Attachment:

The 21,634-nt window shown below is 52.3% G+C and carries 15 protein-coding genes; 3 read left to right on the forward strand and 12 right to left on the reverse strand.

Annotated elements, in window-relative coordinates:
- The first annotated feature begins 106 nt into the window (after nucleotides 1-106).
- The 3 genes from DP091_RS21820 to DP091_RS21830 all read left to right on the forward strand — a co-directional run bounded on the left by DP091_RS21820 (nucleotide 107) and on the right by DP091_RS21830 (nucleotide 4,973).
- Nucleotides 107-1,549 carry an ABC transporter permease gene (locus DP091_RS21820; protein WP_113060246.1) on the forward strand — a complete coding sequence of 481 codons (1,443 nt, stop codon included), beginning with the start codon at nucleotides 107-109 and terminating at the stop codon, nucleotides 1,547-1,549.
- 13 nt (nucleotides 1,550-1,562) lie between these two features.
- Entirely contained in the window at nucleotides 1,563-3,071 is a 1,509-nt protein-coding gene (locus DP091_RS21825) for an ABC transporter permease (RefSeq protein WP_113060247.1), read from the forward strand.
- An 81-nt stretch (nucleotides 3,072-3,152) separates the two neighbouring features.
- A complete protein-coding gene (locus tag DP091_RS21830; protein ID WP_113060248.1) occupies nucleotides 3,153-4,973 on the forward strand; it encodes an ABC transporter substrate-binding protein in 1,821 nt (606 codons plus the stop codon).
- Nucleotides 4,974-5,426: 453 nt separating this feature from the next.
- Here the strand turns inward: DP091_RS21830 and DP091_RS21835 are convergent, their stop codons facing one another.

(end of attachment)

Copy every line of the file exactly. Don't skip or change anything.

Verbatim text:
The 21,634-nt window shown below is 52.3% G+C and carries 15 protein-coding genes; 3 read left to right on the forward strand and 12 right to left on the reverse strand.

Annotated elements, in window-relative coordinates:
- The first annotated feature begins 106 nt into the window (after nucleotides 1-106).
- The 3 genes from DP091_RS21820 to DP091_RS21830 all read left to right on the forward strand — a co-directional run bounded on the left by DP091_RS21820 (nucleotide 107) and on the right by DP091_RS21830 (nucleotide 4,973).
- Nucleotides 107-1,549 carry an ABC transporter permease gene (locus DP091_RS21820; protein WP_113060246.1) on the forward strand — a complete coding sequence of 481 codons (1,443 nt, stop codon included), beginning with the start codon at nucleotides 107-109 and terminating at the stop codon, nucleotides 1,547-1,549.
- 13 nt (nucleotides 1,550-1,562) lie between these two features.
- Entirely contained in the window at nucleotides 1,563-3,071 is a 1,509-nt protein-coding gene (locus DP091_RS21825) for an ABC transporter permease (RefSeq protein WP_113060247.1), read from the forward strand.
- An 81-nt stretch (nucleotides 3,072-3,152) separates the two neighbouring features.
- A complete protein-coding gene (locus tag DP091_RS21830; protein ID WP_113060248.1) occupies nucleotides 3,153-4,973 on the forward strand; it encodes an ABC transporter substrate-binding protein in 1,821 nt (606 codons plus the stop codon).
- Nucleotides 4,974-5,426: 453 nt separating this feature from the next.
- Here the strand turns inward: DP091_RS21830 and DP091_RS21835 are convergent, their stop codons facing one another.